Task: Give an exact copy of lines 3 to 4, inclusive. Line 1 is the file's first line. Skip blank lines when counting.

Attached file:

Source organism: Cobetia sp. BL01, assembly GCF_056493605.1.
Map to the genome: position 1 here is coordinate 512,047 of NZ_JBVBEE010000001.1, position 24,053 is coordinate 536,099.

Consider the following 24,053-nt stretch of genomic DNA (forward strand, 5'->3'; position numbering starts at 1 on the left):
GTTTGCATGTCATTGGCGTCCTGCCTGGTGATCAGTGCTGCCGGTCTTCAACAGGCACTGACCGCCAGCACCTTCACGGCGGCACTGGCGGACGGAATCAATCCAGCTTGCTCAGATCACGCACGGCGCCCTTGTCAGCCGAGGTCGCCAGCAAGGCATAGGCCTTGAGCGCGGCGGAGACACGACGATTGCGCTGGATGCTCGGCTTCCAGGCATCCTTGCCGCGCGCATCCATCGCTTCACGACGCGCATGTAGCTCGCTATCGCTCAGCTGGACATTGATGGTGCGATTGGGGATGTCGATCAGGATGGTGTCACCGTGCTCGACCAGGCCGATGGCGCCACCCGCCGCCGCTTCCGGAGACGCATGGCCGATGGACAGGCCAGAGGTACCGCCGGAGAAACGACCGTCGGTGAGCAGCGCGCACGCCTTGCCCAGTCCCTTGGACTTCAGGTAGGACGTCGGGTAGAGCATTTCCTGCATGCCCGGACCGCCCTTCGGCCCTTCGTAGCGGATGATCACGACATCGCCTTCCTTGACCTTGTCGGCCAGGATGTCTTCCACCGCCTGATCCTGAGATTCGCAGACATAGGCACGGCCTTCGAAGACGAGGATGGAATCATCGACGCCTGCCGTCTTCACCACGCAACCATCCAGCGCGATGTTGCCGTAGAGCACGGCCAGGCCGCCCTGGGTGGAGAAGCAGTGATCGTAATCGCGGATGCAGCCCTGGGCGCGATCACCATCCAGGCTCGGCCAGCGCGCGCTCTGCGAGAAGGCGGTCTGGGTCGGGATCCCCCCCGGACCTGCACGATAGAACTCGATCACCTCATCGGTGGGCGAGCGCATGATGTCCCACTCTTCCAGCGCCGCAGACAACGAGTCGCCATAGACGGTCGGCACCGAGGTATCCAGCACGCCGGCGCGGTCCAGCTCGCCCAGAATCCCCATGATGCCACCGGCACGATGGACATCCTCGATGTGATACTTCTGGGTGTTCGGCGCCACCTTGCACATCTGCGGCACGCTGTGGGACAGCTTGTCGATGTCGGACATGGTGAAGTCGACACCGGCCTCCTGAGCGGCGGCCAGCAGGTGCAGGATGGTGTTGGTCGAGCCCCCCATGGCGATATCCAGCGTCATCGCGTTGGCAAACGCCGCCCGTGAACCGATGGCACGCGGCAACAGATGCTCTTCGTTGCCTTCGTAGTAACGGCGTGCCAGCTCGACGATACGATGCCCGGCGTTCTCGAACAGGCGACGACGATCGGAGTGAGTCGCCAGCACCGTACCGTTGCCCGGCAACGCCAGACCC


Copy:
Consider the following 24,053-nt stretch of genomic DNA (forward strand, 5'->3'; position numbering starts at 1 on the left):
GTTTGCATGTCATTGGCGTCCTGCCTGGTGATCAGTGCTGCCGGTCTTCAACAGGCACTGACCGCCAGCACCTTCACGGCGGCACTGGCGGACGGAATCAATCCAGCTTGCTCAGATCACGCACGGCGCCCTTGTCAGCCGAGGTCGCCAGCAAGGCATAGGCCTTGAGCGCGGCGGAGACACGACGATTGCGCTGGATGCTCGGCTTCCAGGCATCCTTGCCGCGCGCATCCATCGCTTCACGACGCGCATGTAGCTCGCTATCGCTCAGCTGGACATTGATGGTGCGATTGGGGATGTCGATCAGGATGGTGTCACCGTGCTCGACCAGGCCGATGGCGCCACCCGCCGCCGCTTCCGGAGACGCATGGCCGATGGACAGGCCAGAGGTACCGCCGGAGAAACGACCGTCGGTGAGCAGCGCGCACGCCTTGCCCAGTCCCTTGGACTTCAGGTAGGACGTCGGGTAGAGCATTTCCTGCATGCCCGGACCGCCCTTCGGCCCTTCGTAGCGGATGATCACGACATCGCCTTCCTTGACCTTGTCGGCCAGGATGTCTTCCACCGCCTGATCCTGAGATTCGCAGACATAGGCACGGCCTTCGAAGACGAGGATGGAATCATCGACGCCTGCCGTCTTCACCACGCAACCATCCAGCGCGATGTTGCCGTAGAGCACGGCCAGGCCGCCCTGGGTGGAGAAGCAGTGATCGTAATCGCGGATGCAGCCCTGGGCGCGATCACCATCCAGGCTCGGCCAGCGCGCGCTCTGCGAGAAGGCGGTCTGGGTCGGGATCCCCCCCGGACCTGCACGATAGAACTCGATCACCTCATCGGTGGGCGAGCGCATGATGTCCCACTCTTCCAGCGCCGCAGACAACGAGTCGCCATAGACGGTCGGCACCGAGGTATCCAGCACGCCGGCGCGGTCCAGCTCGCCCAGAATCCCCATGATGCCACCGGCACGATGGACATCCTCGATGTGATACTTCTGGGTGTTCGGCGCCACCTTGCACATCTGCGGCACGCTGTGGGACAGCTTGTCGATGTCGGACATGGTGAAGTCGACACCGGCCTCCTGAGCGGCGGCCAGCAGGTGCAGGATGGTGTTGGTCGAGCCCCCCATGGCGATATCCAGCGTCATCGCGTTGGCAAACGCCGCCCGTGAACCGATGGCACGCGGCAACAGATGCTCTTCGTTGCCTTCGTAGTAACGGCGTGCCAGCTCGACGATACGATGCCCGGCGTTCTCGAACAGGCGACGACGATCGGAGTGAGTCGCCAGCACCGTACCGTTGCCCGGCAACGCCAGACCC